I guess where I differ in emphasis from you is that I like to talk about how an important part of the action is really happening at the location of the pain, even if the cause is in the brain. I find that people talking about “psychosomatic” tend to be cutting physiology out of the loop altogether, though you didn’t quite say that yourself. The other different emphasis is whether there’s any sense whatsoever in which some part of the person wants the pain to happen because of some ulterior motive. I mean, that kind of story very much did not resonate with my experience. My RSI flare-ups were always pretty closely associated with using my hands. I guess I shouldn’t over-generalize from my own experience. Shrug.
“Constricting blood vessels” seems like a broad enough mechanism to be potentially applicable to back spasms, RSI, IBS, ulcers, and all the other superficially different indications we’ve all heard of. But I don’t know much about physiology or vasculature, and I don’t put too much stock in that exact description. Could also be something about nerves I guess?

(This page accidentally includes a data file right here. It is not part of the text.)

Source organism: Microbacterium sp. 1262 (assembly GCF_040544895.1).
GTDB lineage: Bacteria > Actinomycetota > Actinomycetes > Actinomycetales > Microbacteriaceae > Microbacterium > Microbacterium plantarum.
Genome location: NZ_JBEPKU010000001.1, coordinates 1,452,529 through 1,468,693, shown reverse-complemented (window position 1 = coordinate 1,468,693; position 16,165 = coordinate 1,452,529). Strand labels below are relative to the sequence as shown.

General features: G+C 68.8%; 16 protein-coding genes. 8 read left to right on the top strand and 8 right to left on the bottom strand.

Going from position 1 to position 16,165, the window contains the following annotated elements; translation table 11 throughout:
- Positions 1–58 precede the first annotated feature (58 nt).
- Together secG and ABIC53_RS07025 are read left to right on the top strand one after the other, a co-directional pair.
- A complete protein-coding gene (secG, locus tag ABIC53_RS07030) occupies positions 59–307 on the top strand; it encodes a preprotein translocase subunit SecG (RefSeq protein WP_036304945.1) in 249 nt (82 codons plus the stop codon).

Ten years ago I had a whole miserable year of Repetitive Strain Injury (and other things too) and then had a miraculous one-day recovery after reading Sarno’s book. But I didn’t (and still don’t) agree with the way Sarno (and you) describe what the mechanism is and what the emotions are doing, at least for my own experience and the couple other people I know personally who had similar RSI experiences.
I think it’s possible to use muscles in a way that’s painful: something like having the muscles be generally tense and their blood supply constricted. I think state-of-mind can cause muscles to operate in this painful blood-supply-constricted mode, and that one such state of mind is the feeling “These muscles here are super-injured and when I use them it’s probably making things worse.”
If you think about it, it’s easy to think of lots of things could predispose people to get stuck in this particular vicious cycle, including personality type, general stress level, factual beliefs about the causes and consequences of chronic pain, and so on. But at the end, I think it’s this pretty specific thing, not a catch-all generic mechanism of subconscious expression or whatever like you seem to be thinking.